What signals a braille reader that an abbreviation followed by a period is just that and not a letter followed by a subscript 4? The short answer is “space.”
Consider the examples “21 m. superscript 3” versus “21 m subscript 4 superscript 3”. In braille, the first will have a blank cell between the 21 and the m., while the second will not. See the attached document for this example presented in a less verbose way.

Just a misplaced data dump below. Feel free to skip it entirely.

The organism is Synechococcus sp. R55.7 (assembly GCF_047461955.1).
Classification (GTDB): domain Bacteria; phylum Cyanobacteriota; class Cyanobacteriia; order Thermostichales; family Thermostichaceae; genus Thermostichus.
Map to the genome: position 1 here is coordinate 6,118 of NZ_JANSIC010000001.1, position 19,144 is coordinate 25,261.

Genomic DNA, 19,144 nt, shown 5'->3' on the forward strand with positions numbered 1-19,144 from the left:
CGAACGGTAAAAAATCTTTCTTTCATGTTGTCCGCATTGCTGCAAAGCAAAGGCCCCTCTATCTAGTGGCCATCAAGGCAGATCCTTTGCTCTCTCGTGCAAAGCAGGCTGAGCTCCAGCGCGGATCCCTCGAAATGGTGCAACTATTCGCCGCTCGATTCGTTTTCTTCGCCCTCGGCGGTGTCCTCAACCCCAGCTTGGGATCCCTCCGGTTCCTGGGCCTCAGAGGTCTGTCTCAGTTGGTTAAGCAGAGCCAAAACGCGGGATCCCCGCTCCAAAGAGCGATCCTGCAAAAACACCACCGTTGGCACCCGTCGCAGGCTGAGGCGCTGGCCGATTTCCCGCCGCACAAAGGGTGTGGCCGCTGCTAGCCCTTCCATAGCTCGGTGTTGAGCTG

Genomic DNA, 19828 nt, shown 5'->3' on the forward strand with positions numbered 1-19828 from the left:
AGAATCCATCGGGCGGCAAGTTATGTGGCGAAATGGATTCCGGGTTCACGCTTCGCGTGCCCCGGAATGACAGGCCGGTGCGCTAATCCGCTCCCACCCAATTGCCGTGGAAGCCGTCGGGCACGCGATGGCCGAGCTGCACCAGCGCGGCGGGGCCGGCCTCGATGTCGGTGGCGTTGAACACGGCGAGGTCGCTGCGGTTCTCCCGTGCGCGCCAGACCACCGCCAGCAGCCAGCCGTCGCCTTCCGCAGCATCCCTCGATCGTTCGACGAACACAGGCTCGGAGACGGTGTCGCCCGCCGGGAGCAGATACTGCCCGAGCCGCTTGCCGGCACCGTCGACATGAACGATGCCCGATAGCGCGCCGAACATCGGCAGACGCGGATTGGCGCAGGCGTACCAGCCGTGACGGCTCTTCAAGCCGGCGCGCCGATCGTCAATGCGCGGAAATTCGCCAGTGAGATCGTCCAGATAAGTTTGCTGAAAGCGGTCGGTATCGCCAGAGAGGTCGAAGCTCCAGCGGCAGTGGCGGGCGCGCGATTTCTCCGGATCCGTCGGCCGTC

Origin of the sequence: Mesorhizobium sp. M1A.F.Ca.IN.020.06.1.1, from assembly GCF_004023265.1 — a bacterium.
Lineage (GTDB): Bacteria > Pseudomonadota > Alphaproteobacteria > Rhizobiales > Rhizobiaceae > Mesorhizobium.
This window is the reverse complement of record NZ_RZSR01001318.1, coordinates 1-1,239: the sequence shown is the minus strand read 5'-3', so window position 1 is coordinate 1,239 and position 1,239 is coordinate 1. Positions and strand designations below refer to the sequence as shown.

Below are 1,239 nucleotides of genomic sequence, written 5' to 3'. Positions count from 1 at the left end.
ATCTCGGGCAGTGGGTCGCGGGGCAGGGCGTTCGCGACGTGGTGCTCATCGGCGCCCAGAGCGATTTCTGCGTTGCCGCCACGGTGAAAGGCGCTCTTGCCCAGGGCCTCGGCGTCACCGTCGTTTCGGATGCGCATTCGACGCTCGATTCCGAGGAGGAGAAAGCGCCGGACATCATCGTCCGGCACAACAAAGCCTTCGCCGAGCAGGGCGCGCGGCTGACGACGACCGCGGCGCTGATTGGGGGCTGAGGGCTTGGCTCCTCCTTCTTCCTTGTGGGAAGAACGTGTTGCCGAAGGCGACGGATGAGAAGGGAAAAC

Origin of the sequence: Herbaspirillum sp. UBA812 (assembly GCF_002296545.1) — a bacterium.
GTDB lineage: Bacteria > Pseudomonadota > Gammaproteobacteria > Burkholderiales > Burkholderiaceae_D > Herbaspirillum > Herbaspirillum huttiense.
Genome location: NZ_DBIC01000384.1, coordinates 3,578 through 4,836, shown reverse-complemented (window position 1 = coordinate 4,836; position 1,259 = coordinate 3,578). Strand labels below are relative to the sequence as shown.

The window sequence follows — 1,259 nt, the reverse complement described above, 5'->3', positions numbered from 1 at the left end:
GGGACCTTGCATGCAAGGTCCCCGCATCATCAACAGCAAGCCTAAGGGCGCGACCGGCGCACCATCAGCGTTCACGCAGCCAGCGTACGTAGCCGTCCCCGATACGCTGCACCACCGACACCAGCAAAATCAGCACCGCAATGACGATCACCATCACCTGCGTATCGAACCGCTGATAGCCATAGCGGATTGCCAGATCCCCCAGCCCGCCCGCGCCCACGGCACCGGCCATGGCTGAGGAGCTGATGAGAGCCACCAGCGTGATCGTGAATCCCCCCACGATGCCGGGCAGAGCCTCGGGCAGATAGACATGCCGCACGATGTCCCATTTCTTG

The slightly longer answer to your question is “sometimes space, sometimes context.” For example, “m. superscript 5” and “m subscript 4 superscript 5” without any other content or context have exactly the same braille dot configurations. But for the braille reader, there will always be surrounding content (e.g., in the first example in this message, there is the 21). On the off chance that there is NO surrounding content, just nothingness as far as the fingers can feel, then it is our job as transcribers to do something (i.e., insert a transcriber’s note).